Maintaining good health in old age is rapidly becoming an important public policy issue in all corners of the world.   Successful policies can have a tremendous impact on the general population welfare and can positively affect the economy, the workforce and demands on healthcare.

The OECD recently published a paper reviewing ‘healthy ageing’ policies in its member countries.   Based on their definition of healthy ageing, the report identifies four policy areas that can potentially enhance improved health of the elderly.

  • Improve integration of the elderly into society and the economy, including extending working life and revisiting retirement policies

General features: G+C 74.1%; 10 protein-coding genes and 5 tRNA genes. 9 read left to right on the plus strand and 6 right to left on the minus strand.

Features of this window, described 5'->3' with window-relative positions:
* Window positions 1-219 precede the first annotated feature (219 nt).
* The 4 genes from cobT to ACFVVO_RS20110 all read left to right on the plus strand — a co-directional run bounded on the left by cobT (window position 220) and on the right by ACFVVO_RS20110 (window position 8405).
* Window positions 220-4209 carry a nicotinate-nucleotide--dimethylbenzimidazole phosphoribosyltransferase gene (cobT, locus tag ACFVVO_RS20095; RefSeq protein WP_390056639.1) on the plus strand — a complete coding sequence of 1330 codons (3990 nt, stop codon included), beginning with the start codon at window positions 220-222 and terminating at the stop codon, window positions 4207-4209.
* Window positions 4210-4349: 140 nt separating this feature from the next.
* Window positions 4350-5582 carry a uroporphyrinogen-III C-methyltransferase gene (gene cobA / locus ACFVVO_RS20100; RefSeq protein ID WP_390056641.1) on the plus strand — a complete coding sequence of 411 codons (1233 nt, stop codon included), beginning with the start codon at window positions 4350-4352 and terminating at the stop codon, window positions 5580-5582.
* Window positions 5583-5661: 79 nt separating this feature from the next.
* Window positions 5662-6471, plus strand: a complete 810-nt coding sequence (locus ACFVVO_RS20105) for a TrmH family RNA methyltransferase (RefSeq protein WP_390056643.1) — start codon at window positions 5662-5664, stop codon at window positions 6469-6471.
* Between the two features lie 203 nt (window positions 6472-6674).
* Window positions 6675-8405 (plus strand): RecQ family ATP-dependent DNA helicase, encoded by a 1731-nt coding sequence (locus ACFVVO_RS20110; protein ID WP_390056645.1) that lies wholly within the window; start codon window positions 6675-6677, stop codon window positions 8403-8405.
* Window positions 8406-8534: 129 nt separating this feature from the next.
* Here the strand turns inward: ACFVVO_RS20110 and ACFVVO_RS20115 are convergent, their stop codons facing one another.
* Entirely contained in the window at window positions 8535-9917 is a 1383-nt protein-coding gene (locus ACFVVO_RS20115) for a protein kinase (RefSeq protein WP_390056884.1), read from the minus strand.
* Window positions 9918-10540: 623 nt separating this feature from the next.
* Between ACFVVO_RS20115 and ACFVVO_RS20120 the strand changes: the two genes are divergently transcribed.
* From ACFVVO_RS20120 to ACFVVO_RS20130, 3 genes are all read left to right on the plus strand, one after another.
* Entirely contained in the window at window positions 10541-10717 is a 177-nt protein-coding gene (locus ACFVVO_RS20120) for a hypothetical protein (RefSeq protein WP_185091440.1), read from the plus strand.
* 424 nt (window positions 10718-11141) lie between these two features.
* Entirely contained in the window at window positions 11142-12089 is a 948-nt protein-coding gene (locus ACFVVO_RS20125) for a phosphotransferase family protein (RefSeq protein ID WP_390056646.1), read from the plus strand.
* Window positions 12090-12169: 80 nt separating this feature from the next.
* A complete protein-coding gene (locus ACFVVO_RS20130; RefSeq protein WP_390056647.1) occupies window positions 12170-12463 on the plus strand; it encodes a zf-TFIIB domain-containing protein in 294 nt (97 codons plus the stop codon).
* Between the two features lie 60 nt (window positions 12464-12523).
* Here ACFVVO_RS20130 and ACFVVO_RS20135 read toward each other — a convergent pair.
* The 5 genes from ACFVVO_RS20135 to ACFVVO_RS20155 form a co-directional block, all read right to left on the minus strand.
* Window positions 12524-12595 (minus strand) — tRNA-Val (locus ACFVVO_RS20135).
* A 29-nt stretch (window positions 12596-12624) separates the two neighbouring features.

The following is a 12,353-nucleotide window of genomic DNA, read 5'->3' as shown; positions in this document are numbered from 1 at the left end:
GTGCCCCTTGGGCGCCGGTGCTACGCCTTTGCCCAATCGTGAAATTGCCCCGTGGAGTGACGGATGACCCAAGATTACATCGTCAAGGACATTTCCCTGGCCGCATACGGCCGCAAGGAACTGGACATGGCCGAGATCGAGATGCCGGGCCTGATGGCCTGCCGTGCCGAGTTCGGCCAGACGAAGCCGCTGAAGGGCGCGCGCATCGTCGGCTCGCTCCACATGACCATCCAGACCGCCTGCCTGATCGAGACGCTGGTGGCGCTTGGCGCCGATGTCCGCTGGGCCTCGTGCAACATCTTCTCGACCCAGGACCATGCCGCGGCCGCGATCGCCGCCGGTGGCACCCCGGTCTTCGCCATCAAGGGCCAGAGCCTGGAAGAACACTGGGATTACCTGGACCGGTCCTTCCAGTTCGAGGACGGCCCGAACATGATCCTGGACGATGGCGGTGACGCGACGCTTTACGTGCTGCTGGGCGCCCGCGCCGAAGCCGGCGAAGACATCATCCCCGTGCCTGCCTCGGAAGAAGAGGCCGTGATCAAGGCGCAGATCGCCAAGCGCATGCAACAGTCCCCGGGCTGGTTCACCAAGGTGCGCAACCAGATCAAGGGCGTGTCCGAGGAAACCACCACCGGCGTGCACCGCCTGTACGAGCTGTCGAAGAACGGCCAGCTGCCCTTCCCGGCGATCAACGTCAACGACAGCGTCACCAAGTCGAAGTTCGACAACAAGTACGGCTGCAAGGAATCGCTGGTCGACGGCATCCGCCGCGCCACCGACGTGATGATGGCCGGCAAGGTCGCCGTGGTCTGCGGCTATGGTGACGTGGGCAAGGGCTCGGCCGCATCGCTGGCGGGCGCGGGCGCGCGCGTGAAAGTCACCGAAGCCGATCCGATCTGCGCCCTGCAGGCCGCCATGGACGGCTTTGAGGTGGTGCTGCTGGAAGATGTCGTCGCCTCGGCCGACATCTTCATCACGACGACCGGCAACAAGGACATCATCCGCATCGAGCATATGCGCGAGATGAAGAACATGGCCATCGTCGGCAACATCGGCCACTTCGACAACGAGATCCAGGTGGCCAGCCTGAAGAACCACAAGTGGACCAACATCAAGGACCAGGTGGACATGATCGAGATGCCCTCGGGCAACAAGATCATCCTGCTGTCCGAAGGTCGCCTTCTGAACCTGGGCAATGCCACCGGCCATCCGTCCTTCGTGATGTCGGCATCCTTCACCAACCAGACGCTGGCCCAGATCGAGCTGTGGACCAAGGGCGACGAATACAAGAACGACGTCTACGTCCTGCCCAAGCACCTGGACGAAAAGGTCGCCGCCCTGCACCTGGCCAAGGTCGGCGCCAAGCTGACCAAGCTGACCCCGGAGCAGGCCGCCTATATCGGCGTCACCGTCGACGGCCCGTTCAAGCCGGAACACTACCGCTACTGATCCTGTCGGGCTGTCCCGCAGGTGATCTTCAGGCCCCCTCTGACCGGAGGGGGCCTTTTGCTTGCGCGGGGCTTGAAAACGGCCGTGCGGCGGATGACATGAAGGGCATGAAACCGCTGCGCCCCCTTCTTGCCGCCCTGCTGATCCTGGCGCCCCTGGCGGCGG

• Promote better lifestyles, including increase in physical activity, more attention to nutrition and lifestyle illnesses, such as diabetes
  • Adapt health systems to the needs of the elderly, including more attention to mental illness and increase in preventative care
  • Attack underlying social and environmental factors that affecting healthy ageing

The report also looks at the cost effectiveness of the program areas and found that there is considerable evidence that certain policy instruments do improve the health status of the elderly, it remains unclear as to which are the most cost effective.   More evidence-based research is called for.